It is a segment that is still considered to be in its infancy, but that has not deterred investors who poured close to $100 million (around Rs400 crore) into health care firms through 2007, up from $41 million in 2006.
Venture capitalists (VCs) invested a total of $928 million in entrepreneurial companies in India during 2007, according to the India Venture Capital Report, published by Dow Jones VentureSource. Companies in the health care sector accounted for more than one-tenth of this investment.
This year, the country’s oldest and largest private equity firm, ICICI Venture Fund Management Co. Ltd, is upping the ante. It has launched a new firm, Iven Medicare, that will lead all investments in this sector. To begin with, the firm has finalized four deals totalling close to $70 million, with three more deals in the pipeline.
Insuring health: Charudatt Apte, chairman, Sahyadri Hospitals, Pune.
It is not just health infrastructure, such as hospitals and diagnostic laboratories, that is attracting investor attention. Start-ups focused on rural health care, online medical services, design and manufacture of medical devices and specialized services such as telemedicine and teleradiology are also raising equity capital.
In March, Vaatsalya Healthcare, a start-up that aims to establish a network of 20-bed hospitals across semi-urban and rural areas of Karnataka, raised $1.5 million in equity from investors who focus on early-stage firms.
Perfint Engineering Services Pvt. Ltd, a two-year-old start-up with operations in Chennai and Mysore, raised $3 million from IDG Ventures India in December. It was the second round of investment for the start-up that manufactures image-guided medical devices—the company had earlier raised seed investment of $500,000 from early- stage venture fund Erasmic Ventures.
Also in the fray are specialized health care providers such as Neurosynaptic Communications which, in collaboration with the Indian Institute of Technology, Madras, has developed a range of medical diagnostic equipment and solutions, having raised seed funding from the Ventureast TeNet fund as well as APIDC Biotech Fund.
“Raising funds earlier has not really been easy, but we are fortunate to now have investors who understand early- stage companies and the rural health care market,” says Sameer Sawarkar, chief executive officer of Neurosynaptic Communications, who aims to raise further capital later this year to roll out the company’s branded telemedicine services to 17 districts countrywide.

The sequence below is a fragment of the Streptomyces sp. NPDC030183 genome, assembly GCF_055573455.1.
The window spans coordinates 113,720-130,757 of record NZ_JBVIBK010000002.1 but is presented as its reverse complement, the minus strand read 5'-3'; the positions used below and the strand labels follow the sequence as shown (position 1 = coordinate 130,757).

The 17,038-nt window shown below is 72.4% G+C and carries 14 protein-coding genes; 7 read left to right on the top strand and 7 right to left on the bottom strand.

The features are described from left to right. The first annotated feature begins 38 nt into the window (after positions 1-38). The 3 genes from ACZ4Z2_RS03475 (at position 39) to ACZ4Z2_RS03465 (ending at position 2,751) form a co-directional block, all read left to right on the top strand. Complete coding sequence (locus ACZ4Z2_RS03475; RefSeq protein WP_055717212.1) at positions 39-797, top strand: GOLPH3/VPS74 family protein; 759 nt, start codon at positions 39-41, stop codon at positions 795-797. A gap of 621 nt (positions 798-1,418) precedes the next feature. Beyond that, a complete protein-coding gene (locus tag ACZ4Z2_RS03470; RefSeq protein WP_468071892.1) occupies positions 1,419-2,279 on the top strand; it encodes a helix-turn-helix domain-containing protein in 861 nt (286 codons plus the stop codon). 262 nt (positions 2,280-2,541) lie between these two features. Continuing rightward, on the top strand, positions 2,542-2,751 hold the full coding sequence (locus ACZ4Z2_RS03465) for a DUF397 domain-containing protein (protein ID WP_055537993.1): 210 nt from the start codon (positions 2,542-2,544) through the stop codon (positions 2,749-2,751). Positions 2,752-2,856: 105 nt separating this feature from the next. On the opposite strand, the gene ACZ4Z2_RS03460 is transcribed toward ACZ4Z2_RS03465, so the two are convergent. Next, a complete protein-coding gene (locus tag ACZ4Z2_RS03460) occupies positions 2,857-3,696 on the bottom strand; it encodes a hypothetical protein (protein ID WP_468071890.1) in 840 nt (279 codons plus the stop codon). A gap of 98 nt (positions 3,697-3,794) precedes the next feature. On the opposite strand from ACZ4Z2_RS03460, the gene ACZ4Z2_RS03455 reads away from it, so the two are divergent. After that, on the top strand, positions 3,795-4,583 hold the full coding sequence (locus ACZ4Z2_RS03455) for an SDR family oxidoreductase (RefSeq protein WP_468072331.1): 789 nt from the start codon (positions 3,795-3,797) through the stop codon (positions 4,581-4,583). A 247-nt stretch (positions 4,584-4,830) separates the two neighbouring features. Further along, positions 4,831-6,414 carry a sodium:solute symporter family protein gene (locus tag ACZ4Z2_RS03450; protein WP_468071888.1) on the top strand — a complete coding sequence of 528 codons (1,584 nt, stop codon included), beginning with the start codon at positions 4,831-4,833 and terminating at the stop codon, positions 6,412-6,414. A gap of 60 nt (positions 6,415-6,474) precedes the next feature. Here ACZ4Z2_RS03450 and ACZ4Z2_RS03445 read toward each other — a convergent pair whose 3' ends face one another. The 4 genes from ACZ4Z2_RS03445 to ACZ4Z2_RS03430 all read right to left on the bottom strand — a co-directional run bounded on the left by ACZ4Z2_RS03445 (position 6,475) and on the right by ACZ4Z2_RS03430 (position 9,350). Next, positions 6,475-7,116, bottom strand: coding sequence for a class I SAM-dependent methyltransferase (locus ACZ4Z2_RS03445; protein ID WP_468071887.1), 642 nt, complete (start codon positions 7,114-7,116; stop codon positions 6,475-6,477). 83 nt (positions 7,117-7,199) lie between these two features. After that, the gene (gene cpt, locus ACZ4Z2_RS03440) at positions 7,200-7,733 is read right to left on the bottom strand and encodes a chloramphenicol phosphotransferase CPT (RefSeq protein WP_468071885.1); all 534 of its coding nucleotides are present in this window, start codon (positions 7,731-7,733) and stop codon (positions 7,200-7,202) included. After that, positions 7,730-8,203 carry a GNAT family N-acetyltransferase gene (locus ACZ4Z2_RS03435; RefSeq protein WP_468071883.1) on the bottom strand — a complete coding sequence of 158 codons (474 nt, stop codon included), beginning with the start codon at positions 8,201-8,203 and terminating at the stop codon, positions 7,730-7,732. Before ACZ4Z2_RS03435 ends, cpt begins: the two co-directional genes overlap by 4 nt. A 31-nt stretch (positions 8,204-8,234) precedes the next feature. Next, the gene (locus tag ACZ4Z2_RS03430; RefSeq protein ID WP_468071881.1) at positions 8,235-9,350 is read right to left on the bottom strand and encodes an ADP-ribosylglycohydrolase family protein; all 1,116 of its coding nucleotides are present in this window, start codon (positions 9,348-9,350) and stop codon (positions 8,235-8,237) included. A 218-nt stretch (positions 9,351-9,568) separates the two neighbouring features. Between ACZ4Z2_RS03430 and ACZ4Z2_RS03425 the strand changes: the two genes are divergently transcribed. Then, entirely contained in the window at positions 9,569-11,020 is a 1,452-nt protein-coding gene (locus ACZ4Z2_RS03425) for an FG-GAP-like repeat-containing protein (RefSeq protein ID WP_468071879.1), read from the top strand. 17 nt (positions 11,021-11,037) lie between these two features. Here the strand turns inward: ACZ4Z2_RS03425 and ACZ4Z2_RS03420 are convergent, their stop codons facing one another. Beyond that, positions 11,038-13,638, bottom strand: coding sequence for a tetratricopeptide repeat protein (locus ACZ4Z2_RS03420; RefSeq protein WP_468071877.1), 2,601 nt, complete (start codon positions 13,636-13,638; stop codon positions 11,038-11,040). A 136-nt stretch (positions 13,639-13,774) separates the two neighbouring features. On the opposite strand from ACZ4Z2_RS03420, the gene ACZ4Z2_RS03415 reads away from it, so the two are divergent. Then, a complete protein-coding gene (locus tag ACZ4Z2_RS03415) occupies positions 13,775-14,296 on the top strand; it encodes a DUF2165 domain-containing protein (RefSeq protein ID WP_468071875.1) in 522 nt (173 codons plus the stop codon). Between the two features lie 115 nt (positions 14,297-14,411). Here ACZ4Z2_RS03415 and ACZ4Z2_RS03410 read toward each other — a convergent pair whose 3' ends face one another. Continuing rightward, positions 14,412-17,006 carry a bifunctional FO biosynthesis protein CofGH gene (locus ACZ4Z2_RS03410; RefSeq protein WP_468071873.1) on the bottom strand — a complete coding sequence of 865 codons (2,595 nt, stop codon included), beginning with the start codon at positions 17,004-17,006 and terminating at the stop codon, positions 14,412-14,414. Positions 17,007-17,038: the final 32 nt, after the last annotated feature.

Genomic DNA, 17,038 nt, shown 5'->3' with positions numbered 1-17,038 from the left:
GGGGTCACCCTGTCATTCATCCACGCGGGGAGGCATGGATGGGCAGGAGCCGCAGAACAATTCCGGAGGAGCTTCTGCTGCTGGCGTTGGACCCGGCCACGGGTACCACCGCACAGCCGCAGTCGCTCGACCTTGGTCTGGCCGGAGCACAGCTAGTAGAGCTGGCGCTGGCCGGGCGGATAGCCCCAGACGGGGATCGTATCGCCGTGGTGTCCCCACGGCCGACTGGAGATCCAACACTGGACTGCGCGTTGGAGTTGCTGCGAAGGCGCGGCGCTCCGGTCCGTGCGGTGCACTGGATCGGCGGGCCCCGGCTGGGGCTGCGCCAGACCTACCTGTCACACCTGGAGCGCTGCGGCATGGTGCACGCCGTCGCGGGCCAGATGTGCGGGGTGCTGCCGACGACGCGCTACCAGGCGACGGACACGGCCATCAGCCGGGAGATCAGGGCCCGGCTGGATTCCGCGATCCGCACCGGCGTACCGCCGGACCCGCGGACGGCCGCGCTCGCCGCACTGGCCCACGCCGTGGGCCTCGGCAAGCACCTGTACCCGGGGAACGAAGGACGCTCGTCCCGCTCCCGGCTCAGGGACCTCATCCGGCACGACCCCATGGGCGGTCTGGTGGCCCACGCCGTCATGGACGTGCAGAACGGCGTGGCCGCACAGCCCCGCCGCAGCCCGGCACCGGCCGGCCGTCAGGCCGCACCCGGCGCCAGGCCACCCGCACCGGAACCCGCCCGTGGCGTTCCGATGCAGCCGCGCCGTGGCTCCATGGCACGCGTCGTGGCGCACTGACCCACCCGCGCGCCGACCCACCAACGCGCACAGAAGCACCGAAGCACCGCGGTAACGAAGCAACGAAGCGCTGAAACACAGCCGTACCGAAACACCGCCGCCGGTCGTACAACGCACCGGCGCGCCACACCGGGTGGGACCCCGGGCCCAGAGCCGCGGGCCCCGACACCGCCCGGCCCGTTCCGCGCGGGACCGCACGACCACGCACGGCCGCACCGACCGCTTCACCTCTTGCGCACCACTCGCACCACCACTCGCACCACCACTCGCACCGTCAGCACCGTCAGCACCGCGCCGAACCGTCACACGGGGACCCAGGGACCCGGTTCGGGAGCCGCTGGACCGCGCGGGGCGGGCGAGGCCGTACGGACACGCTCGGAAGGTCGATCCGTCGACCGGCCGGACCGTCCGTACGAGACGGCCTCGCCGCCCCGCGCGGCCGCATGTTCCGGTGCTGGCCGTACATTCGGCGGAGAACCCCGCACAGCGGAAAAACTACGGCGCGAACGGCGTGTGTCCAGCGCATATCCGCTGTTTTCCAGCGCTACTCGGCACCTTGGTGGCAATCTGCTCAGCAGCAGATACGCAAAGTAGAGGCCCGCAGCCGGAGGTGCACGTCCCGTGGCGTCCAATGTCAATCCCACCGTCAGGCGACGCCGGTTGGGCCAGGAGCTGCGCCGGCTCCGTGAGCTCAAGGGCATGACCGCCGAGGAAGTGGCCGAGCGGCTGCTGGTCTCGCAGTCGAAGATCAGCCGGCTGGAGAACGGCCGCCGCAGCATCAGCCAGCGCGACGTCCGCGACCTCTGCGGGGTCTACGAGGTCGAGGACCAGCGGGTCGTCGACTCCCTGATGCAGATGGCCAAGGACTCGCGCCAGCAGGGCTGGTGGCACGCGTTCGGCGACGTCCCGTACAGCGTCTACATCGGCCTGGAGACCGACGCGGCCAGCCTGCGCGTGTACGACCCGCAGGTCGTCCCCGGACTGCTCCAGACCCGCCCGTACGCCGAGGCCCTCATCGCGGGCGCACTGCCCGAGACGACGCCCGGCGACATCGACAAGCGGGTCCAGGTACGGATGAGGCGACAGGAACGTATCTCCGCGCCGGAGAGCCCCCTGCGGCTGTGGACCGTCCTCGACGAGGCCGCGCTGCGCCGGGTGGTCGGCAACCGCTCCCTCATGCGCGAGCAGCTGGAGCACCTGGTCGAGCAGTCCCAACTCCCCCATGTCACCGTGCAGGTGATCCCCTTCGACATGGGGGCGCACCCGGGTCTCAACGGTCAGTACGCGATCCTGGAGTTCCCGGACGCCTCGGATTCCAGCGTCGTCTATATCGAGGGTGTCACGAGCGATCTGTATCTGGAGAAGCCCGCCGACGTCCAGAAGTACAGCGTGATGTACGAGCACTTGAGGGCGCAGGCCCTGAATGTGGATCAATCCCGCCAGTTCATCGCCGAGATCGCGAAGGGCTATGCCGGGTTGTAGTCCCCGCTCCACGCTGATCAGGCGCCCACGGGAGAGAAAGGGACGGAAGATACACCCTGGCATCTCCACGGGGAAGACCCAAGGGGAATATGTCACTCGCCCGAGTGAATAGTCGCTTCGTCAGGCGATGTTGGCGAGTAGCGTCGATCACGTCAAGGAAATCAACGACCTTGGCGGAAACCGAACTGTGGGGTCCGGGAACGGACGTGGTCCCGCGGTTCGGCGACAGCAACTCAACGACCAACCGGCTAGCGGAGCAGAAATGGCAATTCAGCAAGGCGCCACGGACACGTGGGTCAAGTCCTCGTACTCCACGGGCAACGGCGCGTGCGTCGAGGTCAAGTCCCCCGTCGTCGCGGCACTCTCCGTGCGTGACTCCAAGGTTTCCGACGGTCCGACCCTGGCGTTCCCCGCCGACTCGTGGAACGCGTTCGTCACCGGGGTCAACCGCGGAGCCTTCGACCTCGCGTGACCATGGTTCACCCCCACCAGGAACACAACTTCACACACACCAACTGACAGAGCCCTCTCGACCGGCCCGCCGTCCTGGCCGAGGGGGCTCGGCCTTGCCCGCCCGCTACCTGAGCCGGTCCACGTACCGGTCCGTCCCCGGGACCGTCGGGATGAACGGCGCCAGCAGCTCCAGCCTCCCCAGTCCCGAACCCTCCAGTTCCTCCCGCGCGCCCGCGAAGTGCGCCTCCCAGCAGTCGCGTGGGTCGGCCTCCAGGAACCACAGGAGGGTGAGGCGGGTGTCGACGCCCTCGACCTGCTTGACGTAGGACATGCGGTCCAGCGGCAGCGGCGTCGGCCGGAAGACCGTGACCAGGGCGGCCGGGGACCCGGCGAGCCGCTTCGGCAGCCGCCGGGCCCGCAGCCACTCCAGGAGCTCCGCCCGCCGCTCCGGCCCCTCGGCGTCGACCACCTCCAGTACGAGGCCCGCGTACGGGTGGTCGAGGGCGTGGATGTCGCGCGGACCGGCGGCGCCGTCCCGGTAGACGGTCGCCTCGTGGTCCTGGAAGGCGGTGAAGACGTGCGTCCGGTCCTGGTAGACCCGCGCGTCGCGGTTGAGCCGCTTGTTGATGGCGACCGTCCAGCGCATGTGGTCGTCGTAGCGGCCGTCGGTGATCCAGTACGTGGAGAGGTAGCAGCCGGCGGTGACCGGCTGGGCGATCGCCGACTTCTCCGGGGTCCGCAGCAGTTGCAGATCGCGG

The sector is also seeing the launch of Web 2.0 start-ups such as Healthcare Magic. Launched in January, Healthcare Magic plans to build an ecosystem of online health care; consumers can share experiences and opinions about doctors, chat with doctors online, compare insurance policies and buy medicines on the portal. In New Delhi, MeraMD.com—a health portal that is six months old—aims to provide a countrywide database of medical practitioners, customer ratings of medical services and also sell medicines and insurance online.
This flurry of activity is based on sound economics. By 2015, one-fifth of India’s population is expected to own medical insurance, a factor that will contribute to an estimated increase in consumer spending on health care from Rs82,000 per household in 2005 to Rs1.4 lakh per household, according to a report on the Indian pharmaceutical sector by McKinsey, a global consulting firm.
“For investors, this sector is a good alternative to the usual IT/BPO start-ups as it is recession-free and is expected to grow fourfold in the next 10 years”, says Ashwin Naik, founder, Vaatsalya Healthcare, who worked on the Human Genome Project with Celera Genomics in the US before returning to India to launch a health care company that targets the semi-urban and rural sectors.
Booming sector: (left) Aswin Naik, founder of Vaatsalya Healthcare; and Perfint chief executive officer Nandakumar S.
For now, the bulk of the money is going to the health infrastructure end of the business because the gap between demand and supply is most skewed there. The bed to population ratio in India is currently 1:3,500, while in developed economies, it is 5:1,000.
“It is a sector that is largely unstructured but now, with rising incomes, people want the best health care facilities available,” says Aluri Srinivasa Rao, director of investments at ICICI Venture Fund Management. Iven Medicare—the company that ICICI Venture has floated to lead all its investment in the health care sector—has invested in four hospital groups, including Sahyadri Hospitals in Pune, Delhi-based RG Stone Hospital, and Medica Synergie, a health care group based in Kolkata.
At Sahyadri Hospitals, Iven Medicare has helped develop a plan for a tertiary hospital network that will see the establishment of 100-bed hospitals in places such as Latur, Nashik and Kolhapur. “Iven Medicare will make available funds of up to Rs450 crore over the next three years for us to set up a chain of hospitals across Maharashtra,” says Charudatt Apte, chairman, Sahyadri Hospitals; he has identified Gujarat and Rajasthan as the next target locations.